Saturday, September 4, 2010 – Belgrade, Serbia

On Saturday, September 4th we took a bus to outskirts of Belgrade to visit a winery.  Our guide believes that the best wines are made in regions where the climate is mixed. Both Continental and Mediterranean climates are in this area so they have the best wines as the best grapes grow in these climates. To get the correct climate you need hilly areas and flat areas which causes winds which helps the grapes grow just right. You also get the best honey in these types of areas according to our guide. We stopped at a small winery owned by a family who got the land back from the Government after the Communist Government was defeated. It  was their grandparent’s land before the Communists took it away from them. But unfortunately we did not like it.  They had a dog with mange who was in distress scratching itself non-stop. The tasting room, and yard was untidy (so were the owners) and we did not want to eat or drink anything there. Russ gave them some money to buy medicine for their dog and we left. They did have a dessert wine made with 15 different spices which according to our guide is very popular with the locals.

The temperatures in Belgrade varies from 37 degrees C. in the summer to between 10 to 0 degrees C. in the winter. It does snow in the winter sometimes but it is rare. The average temperature during the summer is between 30 and 35 degrees C.  There a lot of agriculture in Serbia but the small farmers do not make enough money to invest in new equipment, they just make enough money to support themselves.  The larger farms are state controlled with modern equipment. 

After the winery we went to a beautiful little village with historical buildings and a large square with restaurants and shops. It was lovely and very romantic, a little village called Serm. Karlovci. The buildings all come up to the street and have balconies with lots of flowers hanging over the sides. The village was built in the 18th and 19th centuries by the Austrian/Hungarians during their occupation of Serbia.  The buildings are all original as this area was not damaged by any wars.  

Next we went to visit a fortress. To get there we had to drive through a very long tunnel built by bricks. Inside the fortress there was a clock tower facing out to the Danube river.  It is an unusual clock because the large hand points at the hour and the small hand points at the minutes.  This is the exact opposite of how our modern clocks work.  The reason for the difference was to help the captains of the ships carrying merchandise down the river, either into port or leaving the port, see what time it was. At least they could tell what hour it was because the large hand was visible from the river. Just as we were leaving this fortress our guide found a four leaf clover and she was very excited!!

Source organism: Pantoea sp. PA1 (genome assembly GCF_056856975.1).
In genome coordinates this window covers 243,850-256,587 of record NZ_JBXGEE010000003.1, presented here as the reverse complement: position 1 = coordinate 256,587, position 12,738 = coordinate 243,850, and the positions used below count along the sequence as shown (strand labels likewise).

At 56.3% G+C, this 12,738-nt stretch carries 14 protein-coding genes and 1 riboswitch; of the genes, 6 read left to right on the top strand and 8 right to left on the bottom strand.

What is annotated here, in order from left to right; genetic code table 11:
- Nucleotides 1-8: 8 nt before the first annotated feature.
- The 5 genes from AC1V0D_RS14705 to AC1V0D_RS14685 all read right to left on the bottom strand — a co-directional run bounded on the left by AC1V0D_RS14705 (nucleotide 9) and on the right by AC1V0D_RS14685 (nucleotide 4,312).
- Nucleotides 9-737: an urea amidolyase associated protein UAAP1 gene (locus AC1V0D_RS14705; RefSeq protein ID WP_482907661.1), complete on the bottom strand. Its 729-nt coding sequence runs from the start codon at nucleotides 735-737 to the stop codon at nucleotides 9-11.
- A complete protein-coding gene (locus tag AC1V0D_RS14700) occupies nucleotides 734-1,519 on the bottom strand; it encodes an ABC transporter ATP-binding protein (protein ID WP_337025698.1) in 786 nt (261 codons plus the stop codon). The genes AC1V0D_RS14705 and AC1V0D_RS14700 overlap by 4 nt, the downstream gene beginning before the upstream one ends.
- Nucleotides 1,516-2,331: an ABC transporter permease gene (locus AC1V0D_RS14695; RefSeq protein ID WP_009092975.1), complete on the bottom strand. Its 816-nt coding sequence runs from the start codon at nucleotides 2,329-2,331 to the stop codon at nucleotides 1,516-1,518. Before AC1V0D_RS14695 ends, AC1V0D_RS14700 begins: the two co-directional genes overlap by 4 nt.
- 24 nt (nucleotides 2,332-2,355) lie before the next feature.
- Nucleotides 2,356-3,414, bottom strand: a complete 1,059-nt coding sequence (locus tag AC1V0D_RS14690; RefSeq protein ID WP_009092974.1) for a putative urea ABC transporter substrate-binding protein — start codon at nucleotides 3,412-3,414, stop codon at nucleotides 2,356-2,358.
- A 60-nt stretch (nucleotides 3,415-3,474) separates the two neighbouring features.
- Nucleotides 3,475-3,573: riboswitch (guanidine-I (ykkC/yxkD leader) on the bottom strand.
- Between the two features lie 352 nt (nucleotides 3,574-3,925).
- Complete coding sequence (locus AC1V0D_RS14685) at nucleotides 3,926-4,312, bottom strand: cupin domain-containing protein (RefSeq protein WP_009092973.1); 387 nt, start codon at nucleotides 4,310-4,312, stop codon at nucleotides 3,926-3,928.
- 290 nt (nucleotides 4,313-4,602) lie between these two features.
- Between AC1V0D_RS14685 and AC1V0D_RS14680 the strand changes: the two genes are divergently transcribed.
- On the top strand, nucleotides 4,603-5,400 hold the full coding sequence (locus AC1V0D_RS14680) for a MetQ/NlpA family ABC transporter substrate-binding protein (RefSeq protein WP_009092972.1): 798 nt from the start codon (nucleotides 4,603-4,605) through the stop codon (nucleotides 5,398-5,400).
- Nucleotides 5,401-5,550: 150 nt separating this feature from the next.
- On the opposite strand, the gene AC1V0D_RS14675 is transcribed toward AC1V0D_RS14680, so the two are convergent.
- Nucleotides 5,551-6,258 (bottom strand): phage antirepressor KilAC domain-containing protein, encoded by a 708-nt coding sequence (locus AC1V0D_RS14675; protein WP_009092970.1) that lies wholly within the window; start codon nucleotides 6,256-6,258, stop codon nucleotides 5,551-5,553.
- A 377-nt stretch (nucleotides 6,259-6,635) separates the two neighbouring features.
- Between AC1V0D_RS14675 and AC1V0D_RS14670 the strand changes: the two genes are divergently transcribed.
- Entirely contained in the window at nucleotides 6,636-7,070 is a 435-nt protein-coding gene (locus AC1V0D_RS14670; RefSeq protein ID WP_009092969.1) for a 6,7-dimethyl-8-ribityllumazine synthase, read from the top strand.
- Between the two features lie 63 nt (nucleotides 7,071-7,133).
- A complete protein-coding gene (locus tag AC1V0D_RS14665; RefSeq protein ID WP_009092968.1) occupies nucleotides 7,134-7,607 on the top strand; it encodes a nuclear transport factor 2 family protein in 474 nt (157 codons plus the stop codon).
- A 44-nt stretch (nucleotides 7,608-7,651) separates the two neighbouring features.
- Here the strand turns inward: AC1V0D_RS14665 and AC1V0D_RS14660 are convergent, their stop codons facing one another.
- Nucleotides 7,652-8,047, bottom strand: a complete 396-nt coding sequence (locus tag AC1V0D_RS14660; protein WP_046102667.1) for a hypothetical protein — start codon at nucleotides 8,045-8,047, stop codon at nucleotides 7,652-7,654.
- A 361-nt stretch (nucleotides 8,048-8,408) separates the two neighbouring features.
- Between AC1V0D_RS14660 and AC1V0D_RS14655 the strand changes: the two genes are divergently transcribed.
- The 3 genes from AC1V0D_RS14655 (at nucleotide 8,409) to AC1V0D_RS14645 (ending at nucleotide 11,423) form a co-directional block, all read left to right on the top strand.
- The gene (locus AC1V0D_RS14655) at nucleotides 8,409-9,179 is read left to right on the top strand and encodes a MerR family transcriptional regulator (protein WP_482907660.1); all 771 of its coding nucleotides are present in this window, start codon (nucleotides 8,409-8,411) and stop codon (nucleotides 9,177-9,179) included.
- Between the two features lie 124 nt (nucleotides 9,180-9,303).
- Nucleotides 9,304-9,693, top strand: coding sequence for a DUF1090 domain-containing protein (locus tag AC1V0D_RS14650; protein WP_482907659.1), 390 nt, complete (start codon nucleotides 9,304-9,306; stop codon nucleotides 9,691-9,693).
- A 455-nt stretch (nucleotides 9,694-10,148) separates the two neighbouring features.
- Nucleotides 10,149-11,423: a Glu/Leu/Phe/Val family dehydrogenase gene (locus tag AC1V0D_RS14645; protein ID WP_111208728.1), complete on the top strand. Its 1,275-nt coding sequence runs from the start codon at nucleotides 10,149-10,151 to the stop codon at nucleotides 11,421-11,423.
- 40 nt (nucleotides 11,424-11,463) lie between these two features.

We saw lots of “Yugo” cars here. Yugo is short for Yugoslavia. They are small boxy cars made during Tito’s dictatorship and are not made anymore.  The big joke for parents is for them to say to their kids “be good or I will buy you a Yugo car”. The movie “The Deer Hunter” was filmed here in Serbia. Also, according to our guide there was a real James Bond, a Serbian man who lived in Dubrovnik, Croatia. He was a double spy during WW II. He was also very handsome and a womanizer. I think his name was Dupopov or something like that. The director and writer of James Bond based their movies on his life.

There was another famous Serbian writer who was a diplomat in Budapest between the world wars and he also was a womanizer. He had an affair with a very wealthy Hungarian woman who built him a house which today is used as the Serbian Embassy in Budapest.  He wrote a very famous book called “When A Man Courts A Woman” and in this book he says “a man has to be smart, interesting and most important have a good sense of humor because if he doesn’t see a smile on the woman’s face she is surely thinking of another man”. 

The next place we visited was Novi Sad. This is where Einstein’s first wife was born and after their divorce she moved back here with their two sons. Our guide said that when he won a prize of money for his theory of relativity he gave it all to this wife.   Donna bought a fabulous purse here at one of the shops. After walking around Novi Sad, we left to go for lunch at a horse ranch.  This ranch was in the middle of no where and it was packed full of people.  We wondered how on earth so many people were in this neck of the woods, until they served us lunch.  The meal was fantastic and it went on for hours.  We actually cancelled a couple of the servings because we were so full. It was our best meal so far on the trip. We ate outside on picnic tables in the country sunshine and watched kids being taken for rides in a wagon pulled by small horses. After lunch we toured the barns and were even more surprised of how many horses were in the stable. They were huge horses some over 17 hands. One such horse was owned by a little girl about 8 years of age! In one stall was a mare with a new foal, cute!  In another stall was a very friendly grey horse who wanted our attention.  Donna and I wanted to bring this horse home with us.

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